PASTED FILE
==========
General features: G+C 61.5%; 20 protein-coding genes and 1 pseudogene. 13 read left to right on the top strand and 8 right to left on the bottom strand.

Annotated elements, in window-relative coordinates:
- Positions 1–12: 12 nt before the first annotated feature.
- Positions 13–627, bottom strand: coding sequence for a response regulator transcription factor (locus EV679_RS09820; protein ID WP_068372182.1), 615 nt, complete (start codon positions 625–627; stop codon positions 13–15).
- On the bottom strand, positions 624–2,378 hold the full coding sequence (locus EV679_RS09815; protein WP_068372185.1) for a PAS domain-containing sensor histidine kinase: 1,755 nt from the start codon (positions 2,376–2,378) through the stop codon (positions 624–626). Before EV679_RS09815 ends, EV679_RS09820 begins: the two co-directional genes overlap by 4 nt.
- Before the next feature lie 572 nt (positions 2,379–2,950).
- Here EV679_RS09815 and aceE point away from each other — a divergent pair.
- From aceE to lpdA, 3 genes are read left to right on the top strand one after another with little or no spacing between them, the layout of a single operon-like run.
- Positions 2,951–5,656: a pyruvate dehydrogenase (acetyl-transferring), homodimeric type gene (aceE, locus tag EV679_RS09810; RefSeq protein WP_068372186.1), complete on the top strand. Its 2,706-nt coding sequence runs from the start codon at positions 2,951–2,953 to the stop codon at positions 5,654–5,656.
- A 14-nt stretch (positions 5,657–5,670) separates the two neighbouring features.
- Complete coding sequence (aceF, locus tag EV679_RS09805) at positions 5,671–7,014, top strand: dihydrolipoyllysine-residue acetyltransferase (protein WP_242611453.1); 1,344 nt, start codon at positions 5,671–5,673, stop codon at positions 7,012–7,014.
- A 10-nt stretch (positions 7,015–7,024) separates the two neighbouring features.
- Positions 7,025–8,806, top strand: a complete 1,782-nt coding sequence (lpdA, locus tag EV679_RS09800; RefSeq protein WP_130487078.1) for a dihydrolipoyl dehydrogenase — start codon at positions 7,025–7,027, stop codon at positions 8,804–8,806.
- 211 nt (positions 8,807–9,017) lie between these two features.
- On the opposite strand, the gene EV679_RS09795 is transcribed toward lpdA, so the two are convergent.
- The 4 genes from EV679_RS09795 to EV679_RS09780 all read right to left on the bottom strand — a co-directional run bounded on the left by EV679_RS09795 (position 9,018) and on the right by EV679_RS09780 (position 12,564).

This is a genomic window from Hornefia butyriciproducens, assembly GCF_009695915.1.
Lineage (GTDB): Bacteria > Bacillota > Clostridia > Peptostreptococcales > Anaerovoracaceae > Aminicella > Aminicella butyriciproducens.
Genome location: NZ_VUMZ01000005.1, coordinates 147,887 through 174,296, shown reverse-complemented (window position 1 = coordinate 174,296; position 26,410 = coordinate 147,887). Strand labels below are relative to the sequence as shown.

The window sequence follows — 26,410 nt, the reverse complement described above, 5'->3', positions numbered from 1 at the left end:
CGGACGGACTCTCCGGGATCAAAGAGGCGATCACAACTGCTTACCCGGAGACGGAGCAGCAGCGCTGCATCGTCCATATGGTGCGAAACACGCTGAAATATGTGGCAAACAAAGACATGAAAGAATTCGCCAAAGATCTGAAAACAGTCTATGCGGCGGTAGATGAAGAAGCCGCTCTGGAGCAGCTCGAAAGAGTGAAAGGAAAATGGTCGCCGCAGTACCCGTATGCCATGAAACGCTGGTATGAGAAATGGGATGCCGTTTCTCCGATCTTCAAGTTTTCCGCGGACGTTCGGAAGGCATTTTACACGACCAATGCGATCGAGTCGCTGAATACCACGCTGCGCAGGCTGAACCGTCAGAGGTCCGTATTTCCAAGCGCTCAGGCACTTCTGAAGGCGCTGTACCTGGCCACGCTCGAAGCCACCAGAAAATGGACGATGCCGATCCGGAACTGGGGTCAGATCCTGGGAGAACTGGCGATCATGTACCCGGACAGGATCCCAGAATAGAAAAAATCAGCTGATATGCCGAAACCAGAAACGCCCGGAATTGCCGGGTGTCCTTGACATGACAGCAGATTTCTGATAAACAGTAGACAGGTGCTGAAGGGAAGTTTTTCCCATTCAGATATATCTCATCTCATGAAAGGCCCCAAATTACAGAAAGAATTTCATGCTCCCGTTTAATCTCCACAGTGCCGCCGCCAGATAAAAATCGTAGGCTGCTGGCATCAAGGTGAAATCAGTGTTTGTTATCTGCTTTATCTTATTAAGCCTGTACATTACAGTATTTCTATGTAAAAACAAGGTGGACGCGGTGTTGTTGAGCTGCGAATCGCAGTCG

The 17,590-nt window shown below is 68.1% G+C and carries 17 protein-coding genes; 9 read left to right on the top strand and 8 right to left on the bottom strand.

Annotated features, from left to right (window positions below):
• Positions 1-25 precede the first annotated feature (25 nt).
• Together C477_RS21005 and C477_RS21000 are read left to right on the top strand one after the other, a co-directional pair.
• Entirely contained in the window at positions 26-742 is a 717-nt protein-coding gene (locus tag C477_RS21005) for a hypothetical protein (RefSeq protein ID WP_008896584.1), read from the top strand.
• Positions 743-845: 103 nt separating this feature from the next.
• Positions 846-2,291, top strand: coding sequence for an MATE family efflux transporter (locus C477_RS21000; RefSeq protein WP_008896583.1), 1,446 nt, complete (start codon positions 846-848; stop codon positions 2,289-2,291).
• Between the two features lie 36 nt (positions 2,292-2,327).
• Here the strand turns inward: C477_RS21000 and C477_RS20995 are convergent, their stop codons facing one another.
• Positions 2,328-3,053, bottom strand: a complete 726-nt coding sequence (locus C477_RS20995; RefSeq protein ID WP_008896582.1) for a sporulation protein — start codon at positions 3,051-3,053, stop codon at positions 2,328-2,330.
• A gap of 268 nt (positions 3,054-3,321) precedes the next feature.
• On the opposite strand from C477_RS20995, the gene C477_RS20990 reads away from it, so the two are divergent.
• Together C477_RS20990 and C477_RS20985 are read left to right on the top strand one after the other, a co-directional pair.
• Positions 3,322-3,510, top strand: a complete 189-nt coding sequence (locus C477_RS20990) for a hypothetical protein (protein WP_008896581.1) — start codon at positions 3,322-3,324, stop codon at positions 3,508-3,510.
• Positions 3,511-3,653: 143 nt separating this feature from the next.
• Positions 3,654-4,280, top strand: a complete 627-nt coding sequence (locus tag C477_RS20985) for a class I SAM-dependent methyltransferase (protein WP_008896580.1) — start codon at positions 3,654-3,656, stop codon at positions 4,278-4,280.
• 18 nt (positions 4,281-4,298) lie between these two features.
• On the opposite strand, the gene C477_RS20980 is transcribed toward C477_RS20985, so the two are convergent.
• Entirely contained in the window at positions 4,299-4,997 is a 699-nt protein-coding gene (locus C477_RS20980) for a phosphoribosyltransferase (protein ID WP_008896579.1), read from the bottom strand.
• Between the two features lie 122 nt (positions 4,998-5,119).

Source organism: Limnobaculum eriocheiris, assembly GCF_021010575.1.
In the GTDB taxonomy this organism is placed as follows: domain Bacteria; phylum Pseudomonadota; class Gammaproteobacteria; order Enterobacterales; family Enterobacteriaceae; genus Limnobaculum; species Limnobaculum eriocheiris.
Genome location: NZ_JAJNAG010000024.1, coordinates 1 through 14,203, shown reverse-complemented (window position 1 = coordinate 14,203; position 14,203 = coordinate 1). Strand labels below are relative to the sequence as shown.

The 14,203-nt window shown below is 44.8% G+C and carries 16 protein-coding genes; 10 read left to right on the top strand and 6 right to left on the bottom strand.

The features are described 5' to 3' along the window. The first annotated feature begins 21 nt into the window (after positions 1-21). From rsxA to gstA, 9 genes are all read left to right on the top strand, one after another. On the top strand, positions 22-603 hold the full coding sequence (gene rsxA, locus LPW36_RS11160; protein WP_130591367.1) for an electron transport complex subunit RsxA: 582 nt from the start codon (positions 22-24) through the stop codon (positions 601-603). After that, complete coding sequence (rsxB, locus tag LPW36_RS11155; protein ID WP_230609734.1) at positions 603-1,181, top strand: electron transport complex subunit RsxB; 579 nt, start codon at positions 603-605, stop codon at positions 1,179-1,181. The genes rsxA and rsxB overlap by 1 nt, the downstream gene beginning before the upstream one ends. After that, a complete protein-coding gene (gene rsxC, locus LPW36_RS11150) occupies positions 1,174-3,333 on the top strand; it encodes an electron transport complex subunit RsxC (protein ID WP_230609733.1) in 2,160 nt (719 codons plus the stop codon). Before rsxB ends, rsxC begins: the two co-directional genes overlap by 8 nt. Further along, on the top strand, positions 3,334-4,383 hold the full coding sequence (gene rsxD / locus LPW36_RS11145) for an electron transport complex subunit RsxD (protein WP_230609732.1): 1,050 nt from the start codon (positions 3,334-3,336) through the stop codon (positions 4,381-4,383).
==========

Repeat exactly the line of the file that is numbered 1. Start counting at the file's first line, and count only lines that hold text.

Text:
General features: G+C 61.5%; 20 protein-coding genes and 1 pseudogene. 13 read left to right on the top strand and 8 right to left on the bottom strand.